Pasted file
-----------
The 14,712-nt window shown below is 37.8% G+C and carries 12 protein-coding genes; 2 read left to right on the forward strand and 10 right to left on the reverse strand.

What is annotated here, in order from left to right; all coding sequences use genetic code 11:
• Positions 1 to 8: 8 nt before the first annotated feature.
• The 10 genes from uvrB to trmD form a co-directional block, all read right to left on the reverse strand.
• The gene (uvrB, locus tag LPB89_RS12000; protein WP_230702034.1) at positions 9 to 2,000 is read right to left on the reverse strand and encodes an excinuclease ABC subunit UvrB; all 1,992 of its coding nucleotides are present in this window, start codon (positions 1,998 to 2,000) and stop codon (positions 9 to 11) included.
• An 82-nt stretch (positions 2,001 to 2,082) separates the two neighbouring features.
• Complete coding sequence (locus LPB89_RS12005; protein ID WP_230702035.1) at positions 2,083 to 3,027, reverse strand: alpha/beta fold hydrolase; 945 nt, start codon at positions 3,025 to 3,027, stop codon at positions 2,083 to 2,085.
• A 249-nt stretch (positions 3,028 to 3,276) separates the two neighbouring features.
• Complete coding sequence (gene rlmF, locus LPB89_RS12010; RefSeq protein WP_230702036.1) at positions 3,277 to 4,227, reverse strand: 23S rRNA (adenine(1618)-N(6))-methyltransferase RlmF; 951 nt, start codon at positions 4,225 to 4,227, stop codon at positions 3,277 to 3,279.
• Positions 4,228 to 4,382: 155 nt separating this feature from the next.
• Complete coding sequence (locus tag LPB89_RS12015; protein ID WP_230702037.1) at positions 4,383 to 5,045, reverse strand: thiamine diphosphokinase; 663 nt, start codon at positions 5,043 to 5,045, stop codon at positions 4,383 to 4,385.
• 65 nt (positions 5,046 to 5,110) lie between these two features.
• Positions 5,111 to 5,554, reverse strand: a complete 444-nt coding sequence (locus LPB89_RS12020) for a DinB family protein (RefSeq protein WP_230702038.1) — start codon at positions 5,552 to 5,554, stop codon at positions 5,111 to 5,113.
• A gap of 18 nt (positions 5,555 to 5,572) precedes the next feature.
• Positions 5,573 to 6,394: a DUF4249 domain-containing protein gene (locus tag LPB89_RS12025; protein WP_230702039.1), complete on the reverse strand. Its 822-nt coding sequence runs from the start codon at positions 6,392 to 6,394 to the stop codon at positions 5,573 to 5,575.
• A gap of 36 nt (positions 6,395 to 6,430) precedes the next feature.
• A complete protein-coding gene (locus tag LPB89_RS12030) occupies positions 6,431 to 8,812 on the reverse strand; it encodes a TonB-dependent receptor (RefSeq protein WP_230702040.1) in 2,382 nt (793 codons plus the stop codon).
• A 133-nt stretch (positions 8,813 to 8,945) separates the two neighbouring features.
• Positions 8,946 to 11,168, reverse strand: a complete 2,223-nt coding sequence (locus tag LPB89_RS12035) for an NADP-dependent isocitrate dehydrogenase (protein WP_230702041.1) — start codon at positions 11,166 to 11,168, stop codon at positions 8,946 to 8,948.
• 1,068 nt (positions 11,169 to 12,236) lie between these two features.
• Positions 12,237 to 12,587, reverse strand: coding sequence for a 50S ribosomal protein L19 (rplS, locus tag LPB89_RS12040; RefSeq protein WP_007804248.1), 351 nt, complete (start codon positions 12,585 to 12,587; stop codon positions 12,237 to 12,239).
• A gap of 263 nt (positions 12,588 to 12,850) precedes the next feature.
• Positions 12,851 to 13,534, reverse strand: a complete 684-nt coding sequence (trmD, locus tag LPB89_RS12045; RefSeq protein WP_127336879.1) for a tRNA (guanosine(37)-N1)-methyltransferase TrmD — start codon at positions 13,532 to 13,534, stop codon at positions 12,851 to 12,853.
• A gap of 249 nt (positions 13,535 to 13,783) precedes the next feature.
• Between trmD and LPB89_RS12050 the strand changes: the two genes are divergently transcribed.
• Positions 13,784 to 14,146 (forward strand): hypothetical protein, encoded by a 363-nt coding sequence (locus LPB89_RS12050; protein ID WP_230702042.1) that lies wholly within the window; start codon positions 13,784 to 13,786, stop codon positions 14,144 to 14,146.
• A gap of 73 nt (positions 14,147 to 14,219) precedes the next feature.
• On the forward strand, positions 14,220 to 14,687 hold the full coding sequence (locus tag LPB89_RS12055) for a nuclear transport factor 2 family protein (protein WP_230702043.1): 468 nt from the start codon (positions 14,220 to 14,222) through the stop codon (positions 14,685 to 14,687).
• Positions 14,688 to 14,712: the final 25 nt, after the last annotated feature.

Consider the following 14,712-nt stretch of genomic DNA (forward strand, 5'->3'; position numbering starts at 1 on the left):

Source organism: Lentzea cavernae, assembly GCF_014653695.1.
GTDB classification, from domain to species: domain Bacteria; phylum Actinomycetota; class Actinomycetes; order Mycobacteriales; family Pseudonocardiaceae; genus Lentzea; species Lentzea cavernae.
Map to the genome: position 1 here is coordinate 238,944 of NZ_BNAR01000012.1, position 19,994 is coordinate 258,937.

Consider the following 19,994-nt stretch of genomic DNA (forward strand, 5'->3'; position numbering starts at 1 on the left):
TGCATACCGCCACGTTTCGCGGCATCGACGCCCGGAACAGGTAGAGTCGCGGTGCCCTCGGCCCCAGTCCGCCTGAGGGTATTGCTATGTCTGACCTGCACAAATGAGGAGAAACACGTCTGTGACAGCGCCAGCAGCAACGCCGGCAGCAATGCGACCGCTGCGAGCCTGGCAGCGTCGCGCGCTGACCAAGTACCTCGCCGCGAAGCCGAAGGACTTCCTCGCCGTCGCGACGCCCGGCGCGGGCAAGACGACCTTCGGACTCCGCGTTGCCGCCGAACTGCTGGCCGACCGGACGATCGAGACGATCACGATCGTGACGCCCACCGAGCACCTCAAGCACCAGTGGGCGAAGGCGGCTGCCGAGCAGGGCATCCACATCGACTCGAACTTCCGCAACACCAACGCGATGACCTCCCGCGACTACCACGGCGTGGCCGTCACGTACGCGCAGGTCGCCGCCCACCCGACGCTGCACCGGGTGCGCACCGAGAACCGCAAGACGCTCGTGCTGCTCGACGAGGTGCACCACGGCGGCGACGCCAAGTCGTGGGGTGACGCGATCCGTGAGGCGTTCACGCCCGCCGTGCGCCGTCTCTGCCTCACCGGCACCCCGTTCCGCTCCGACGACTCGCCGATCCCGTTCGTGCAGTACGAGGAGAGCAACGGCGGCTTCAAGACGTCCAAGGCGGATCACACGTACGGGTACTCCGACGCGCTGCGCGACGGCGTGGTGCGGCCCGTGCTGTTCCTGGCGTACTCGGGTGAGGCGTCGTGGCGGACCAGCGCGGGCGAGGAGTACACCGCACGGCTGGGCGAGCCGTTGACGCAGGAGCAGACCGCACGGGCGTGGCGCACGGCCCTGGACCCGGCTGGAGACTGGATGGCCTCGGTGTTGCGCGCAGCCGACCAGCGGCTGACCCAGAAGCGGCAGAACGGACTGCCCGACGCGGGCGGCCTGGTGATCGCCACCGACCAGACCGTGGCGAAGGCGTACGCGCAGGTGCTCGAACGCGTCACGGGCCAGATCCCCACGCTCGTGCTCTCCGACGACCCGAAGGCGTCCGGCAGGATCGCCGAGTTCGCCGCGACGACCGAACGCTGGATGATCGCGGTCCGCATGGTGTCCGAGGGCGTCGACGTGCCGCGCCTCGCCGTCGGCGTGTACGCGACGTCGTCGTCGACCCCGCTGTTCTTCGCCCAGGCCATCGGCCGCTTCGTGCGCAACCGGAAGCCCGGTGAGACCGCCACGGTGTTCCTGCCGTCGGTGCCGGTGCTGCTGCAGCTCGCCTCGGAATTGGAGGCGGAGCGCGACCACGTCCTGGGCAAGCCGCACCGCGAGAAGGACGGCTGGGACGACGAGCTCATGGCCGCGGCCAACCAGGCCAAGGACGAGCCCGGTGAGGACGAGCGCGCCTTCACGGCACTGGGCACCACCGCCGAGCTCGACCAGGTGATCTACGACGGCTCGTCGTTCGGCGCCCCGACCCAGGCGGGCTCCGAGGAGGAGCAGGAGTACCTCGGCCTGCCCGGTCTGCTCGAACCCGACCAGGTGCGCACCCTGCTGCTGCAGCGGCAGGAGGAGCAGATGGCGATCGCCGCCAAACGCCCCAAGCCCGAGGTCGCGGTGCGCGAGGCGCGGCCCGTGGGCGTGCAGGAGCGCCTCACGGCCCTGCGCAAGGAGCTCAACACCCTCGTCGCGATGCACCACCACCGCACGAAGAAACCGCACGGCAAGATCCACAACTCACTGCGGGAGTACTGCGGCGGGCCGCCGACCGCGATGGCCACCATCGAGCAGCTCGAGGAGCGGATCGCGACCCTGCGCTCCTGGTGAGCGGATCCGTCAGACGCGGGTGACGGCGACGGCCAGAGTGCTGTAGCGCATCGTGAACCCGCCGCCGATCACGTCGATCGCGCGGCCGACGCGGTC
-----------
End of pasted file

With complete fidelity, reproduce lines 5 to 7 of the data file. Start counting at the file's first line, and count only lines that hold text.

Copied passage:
• The gene (uvrB, locus tag LPB89_RS12000; protein WP_230702034.1) at positions 9 to 2,000 is read right to left on the reverse strand and encodes an excinuclease ABC subunit UvrB; all 1,992 of its coding nucleotides are present in this window, start codon (positions 1,998 to 2,000) and stop codon (positions 9 to 11) included.
• An 82-nt stretch (positions 2,001 to 2,082) separates the two neighbouring features.
• Complete coding sequence (locus LPB89_RS12005; protein ID WP_230702035.1) at positions 2,083 to 3,027, reverse strand: alpha/beta fold hydrolase; 945 nt, start codon at positions 3,025 to 3,027, stop codon at positions 2,083 to 2,085.